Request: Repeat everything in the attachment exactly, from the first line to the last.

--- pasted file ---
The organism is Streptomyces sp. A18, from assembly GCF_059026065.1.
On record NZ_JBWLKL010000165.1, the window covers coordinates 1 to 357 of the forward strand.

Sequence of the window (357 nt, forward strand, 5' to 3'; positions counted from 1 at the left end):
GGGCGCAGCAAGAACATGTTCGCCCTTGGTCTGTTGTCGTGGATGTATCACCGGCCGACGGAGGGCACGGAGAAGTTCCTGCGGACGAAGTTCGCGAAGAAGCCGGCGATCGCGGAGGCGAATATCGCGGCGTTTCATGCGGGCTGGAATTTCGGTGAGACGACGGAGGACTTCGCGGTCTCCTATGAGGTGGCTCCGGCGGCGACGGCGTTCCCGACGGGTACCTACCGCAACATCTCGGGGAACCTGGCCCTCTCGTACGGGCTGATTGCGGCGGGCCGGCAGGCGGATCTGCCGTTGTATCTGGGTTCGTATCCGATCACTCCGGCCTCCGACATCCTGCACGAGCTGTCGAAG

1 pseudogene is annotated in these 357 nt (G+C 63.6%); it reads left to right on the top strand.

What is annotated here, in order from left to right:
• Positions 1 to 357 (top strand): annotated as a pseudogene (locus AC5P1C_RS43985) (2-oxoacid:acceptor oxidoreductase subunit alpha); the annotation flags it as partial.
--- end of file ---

The organism is Streptomyces sp. A18, from assembly GCF_059026065.1.
On record NZ_JBWLKL010000165.1, the window covers coordinates 1 to 357 of the forward strand.

Sequence of the window (357 nt, forward strand, 5' to 3'; positions counted from 1 at the left end):
GGGCGCAGCAAGAACATGTTCGCCCTTGGTCTGTTGTCGTGGATGTATCACCGGCCGACGGAGGGCACGGAGAAGTTCCTGCGGACGAAGTTCGCGAAGAAGCCGGCGATCGCGGAGGCGAATATCGCGGCGTTTCATGCGGGCTGGAATTTCGGTGAGACGACGGAGGACTTCGCGGTCTCCTATGAGGTGGCTCCGGCGGCGACGGCGTTCCCGACGGGTACCTACCGCAACATCTCGGGGAACCTGGCCCTCTCGTACGGGCTGATTGCGGCGGGCCGGCAGGCGGATCTGCCGTTGTATCTGGGTTCGTATCCGATCACTCCGGCCTCCGACATCCTGCACGAGCTGTCGAAG

1 pseudogene is annotated in these 357 nt (G+C 63.6%); it reads left to right on the top strand.

What is annotated here, in order from left to right:
• Positions 1 to 357 (top strand): annotated as a pseudogene (locus AC5P1C_RS43985) (2-oxoacid:acceptor oxidoreductase subunit alpha); the annotation flags it as partial.